ho needs faster payments anyway?
Faster payments currently available mainly for domestic money transfers are one way to a customer’s heart. A second is reducing the pain of processing payments and onboarding customers. We look at both today as well as comparative payment speeds of providers.
Remitly had a massive Series E raise (more on that next week) and finally, we dig into a big decision out of the Netherlands that may scupper your Open Banking and consumer marketing dreams.
Faster Payments schemes, typically connecting to a central payment system have been 20 years in the making. And in the last 10 years, the pace has really picked up. Connecting to them is like plugging into the backbone of the internet – it supercharges the speed of your payments. Is it worth all the work?
The majority of participants so far have been banks. Banks have massive domestic payments needs as well as the sheer quantum of payments to make. But increasingly payments companies wanting to control more of their own rails and offer speed as a competitive advantage are joining. In the UK, TransferWise and Ebury (working with Form3, a specialist in the area) have led the way. In Latin America, EBANX has started.
There are different paths to faster payments. Blockchain (covered last week) is pushing speed as a use case. Direct connections to central banks is another. Expect the focus on speed to continue.
Comparative FX transfer speeds
International transfers are still not yet a homogeneous and commoditised market – we frequently discuss the variation we see in pricing for moving money between countries. But also providers’ transfer speeds vary considerably even along quite major country and currency corridors.
Shockingly, the speed can still vary considerably by any given provider. For instance, for the Germany to USA route one provider indicates that a customer’s money will reach its destination within 1-4 days. Faster payments for international transfers is still a ways off.
Our FX Pricing API licensees can see the names, speed of transfer and pricing details of all providers across over 1000 currency corridors. Are you building the right products to win? Are you able to track the speed and pricing of your competitors?
Focus on the process of making payments
When it comes to winning corporate FX business, one of the bigger pain points many companies face is processing accounts payable and accounts receivables, especially when there is a cross-border element to it.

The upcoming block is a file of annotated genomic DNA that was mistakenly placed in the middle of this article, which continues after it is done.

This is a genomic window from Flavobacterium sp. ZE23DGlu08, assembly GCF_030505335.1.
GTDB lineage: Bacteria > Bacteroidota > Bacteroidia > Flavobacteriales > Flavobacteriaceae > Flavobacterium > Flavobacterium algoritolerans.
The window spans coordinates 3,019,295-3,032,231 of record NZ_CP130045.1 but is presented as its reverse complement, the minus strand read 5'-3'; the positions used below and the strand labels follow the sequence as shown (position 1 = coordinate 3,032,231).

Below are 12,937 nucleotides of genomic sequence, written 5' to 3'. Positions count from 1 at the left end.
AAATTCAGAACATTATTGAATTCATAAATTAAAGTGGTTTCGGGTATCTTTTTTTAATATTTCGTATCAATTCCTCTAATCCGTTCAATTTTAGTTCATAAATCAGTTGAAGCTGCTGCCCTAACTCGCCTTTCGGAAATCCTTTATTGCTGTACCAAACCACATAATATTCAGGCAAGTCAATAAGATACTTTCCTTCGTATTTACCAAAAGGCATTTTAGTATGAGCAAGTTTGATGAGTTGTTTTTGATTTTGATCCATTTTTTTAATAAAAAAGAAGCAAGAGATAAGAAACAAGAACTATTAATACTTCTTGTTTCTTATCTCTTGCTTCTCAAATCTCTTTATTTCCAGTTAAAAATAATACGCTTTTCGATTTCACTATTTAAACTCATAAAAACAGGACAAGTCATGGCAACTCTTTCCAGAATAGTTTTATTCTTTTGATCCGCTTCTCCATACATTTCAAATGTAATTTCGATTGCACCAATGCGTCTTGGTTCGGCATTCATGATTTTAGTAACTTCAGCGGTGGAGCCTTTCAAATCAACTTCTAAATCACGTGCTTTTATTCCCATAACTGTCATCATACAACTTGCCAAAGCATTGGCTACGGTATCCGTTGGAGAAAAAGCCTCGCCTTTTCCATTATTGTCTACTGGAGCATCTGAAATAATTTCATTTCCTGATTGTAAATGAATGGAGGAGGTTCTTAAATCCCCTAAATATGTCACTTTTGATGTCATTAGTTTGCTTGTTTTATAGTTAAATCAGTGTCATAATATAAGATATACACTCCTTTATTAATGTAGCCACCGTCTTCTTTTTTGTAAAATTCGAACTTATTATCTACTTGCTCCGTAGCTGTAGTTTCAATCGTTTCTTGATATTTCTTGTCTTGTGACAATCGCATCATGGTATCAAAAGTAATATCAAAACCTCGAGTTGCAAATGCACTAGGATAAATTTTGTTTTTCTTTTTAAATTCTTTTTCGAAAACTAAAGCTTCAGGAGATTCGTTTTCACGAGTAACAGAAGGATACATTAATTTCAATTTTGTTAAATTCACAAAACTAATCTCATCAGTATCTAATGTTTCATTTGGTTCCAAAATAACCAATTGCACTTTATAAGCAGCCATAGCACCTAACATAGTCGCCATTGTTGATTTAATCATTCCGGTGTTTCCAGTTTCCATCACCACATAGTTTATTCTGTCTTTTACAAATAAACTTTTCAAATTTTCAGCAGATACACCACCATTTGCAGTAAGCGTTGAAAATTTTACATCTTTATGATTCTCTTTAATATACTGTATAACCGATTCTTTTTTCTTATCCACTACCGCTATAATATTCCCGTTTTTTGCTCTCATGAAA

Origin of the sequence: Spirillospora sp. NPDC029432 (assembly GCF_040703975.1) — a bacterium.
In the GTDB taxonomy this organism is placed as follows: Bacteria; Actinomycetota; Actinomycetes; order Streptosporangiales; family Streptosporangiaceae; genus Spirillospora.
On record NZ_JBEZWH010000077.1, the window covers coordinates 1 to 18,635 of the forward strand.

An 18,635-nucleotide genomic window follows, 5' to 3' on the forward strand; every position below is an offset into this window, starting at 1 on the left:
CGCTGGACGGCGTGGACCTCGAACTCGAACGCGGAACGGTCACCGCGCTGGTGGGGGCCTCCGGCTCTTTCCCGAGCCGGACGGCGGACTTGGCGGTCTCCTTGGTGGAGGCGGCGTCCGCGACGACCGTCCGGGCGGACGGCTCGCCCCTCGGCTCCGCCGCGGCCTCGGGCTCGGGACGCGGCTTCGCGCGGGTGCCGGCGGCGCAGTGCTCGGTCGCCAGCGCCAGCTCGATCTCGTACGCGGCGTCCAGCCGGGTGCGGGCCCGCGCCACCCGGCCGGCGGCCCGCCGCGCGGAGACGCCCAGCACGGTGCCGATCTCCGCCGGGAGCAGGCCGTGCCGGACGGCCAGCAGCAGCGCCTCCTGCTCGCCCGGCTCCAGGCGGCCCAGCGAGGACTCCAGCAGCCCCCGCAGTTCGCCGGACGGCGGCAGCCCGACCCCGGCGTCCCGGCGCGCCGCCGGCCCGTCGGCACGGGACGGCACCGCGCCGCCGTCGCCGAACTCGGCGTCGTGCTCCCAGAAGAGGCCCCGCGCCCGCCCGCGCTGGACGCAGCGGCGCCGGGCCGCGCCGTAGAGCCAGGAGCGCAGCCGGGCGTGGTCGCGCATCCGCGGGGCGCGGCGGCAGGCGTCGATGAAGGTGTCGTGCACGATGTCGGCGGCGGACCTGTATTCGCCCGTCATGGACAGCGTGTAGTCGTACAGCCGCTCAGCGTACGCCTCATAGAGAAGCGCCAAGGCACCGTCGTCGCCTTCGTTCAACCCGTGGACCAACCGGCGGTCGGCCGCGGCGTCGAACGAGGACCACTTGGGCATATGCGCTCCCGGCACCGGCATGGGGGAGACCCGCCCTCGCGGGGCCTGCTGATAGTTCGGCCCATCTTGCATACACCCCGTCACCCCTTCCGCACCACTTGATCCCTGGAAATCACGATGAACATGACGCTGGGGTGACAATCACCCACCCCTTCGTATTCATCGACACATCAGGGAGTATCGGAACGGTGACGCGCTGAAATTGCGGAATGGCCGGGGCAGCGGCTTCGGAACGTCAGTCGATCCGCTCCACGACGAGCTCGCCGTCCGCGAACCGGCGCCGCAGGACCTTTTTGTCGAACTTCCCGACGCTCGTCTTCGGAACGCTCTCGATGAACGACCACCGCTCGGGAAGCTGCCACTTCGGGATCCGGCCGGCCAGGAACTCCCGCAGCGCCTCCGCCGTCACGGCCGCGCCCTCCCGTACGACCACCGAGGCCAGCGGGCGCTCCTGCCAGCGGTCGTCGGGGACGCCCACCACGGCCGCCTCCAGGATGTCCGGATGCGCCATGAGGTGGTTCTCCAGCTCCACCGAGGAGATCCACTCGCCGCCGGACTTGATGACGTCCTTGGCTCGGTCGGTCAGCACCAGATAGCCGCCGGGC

Businesses such as Bill.com, Tipalti and Veem are all winning international payments clients by solving non-price related pain points in the payments cycle.
The response by the incumbents in the sector is to either build or partner to offer the same capability. Cambridge Global Payments announced the launch this week of their own bill payments automation offering but for now these are mostly add-ons and not the core offering.
All three of the companies in our chart are growing faster than the SME cross-border sector overall. They are also building their own closed networks of payers and payees aiming to develop unique network effects in the space. Since they all based in San Francisco, it must be either the weather or the water out there.
The risks of building a business using personal data
If you are building a value proposition based on utilising the personal payments data of your customers, you may want to pause for a minute. This past week, the Dutch Data Protection Authority advised the Dutch Banking Authority that:
“Banks are not allowed to simply send their customers personalized offers based on their payment details.”
Full release in Dutch here
As Holland is of course under EU Law, it would not be surprising to see other European markets follow with similar guidance. The implications should not be underestimated:
- For many neobanks and Open Banking aggregator apps significant value and a differentiated consumer experience comes from analysing customer spend patterns, messaging them about it and ultimately selling new services.
- For big new industry plays such as Facebook’s Libra, and Facebook, a company with more personal preference information than perhaps any other, the idea that your financial data could be combined together and then…shock…targeted advertising sent to you now really does seem very big brother but also very real.
Data Protection Laws such as GDPR have generally been good for the customer to the point that it is now part of all marketing processes and we hear little about it save for a few major fines. But increased data privacy is a directional trend that is far from finished so don’t bet the house on monetising consumer data.